There are various ways you might decide what you are going sing in church. For some, some more general praise and worship songs lead up to the sermon, after which a suitable song of response will be chosen. Others will try to find a mix of songs that lead helpfully to the sermon. There are other ways of thinking these things through too.
As with many things, this is not a matter scripture gives a definitive prescription. We are asking a wisdom question. Given that we are called to sing, what is the best way to do so? What would best serve God’s people? What best accomplishes what we are trying to achieve?
As you may know, we have thought about our liturgy quite carefully. You can see how we have done that here. But we have a short welcome, perhaps an opening song to prepare us for the Word, and then pretty quickly get into our sermon. We want to communicate that, before we do anything else, we want God to speak. We are here to hear from him and to respond appropriately to what he has to say.
What that means in practice is the reading and sermon are at the front end of our sermon and almost everything else comes after as a response to what we have heard. We hear the Word read, then preached and in response to it we pray, we sing, we share testimony, we hear notices about how we will put it into practice and we share communion. All these things are geared up to be a response to the Word, which has the place of prominence in our meeting.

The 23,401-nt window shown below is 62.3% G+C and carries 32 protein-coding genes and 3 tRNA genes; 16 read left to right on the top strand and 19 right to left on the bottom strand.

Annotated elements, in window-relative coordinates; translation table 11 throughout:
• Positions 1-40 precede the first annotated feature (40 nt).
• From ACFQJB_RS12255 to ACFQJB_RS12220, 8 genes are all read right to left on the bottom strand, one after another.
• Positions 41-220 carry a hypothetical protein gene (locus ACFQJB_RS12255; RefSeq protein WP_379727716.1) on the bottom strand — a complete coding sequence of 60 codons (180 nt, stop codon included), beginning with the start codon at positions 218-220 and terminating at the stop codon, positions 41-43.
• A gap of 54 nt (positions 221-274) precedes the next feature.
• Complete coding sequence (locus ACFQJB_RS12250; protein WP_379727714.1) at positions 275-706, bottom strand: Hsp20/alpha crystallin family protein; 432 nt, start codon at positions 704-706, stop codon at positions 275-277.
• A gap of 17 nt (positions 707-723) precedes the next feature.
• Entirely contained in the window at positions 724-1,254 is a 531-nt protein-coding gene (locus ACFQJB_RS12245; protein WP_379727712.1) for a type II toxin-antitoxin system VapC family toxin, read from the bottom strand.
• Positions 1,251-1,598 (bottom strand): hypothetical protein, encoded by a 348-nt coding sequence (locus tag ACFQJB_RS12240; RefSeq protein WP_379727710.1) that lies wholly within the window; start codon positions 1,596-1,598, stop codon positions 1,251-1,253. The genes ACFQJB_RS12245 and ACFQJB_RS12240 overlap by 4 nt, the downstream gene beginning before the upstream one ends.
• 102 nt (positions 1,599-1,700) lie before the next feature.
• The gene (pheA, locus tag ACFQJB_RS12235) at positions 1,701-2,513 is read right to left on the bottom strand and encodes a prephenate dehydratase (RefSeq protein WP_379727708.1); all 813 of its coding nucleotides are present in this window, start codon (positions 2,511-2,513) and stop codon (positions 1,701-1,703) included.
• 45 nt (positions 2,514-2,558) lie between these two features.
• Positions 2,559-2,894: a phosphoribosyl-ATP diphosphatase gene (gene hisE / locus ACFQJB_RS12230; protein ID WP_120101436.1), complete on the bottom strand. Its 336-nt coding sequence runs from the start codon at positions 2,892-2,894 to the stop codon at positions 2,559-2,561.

That being the case, the songs we choose follow a fairly straightforward principle: which songs most helpfully reflect the key themes of the sermon? Our aim is to reinforce through song what we have already heard in the Word. We believe in preaching changing God’s people as the Spirit does his work, but I am also aware few people go home singing the sermon. The songs we sing on Sunday are likely to be in the thoughts and minds in the week far more readily. It is our hope that the songs we sing, which should clearly reflect the main themes of the sermon, will help call to mind what we heard from the Word that week.
The other factor we want to consider is the range of ethnic backgrounds in the church. In particular, though we can all sing in English, we think it is helpful for a significant section of our church to be able to sing in their own language. So, we usually like to pick at least one song we might sing in Farsi alongside some English songs that reflect what we have heard from the Word. Whilst our primary goal is to reflect on what we have heard preached, we also want to reflect our diversity in what we do as a congregation.
So, any given week, we might have one song of praise to help us prepare to hear the Word. We will then have three (or so) English songs to reflect what we have heard from the Word. We will also have a Farsi song to help our Iranian brothers and sisters reflect on what we have been thinking about too.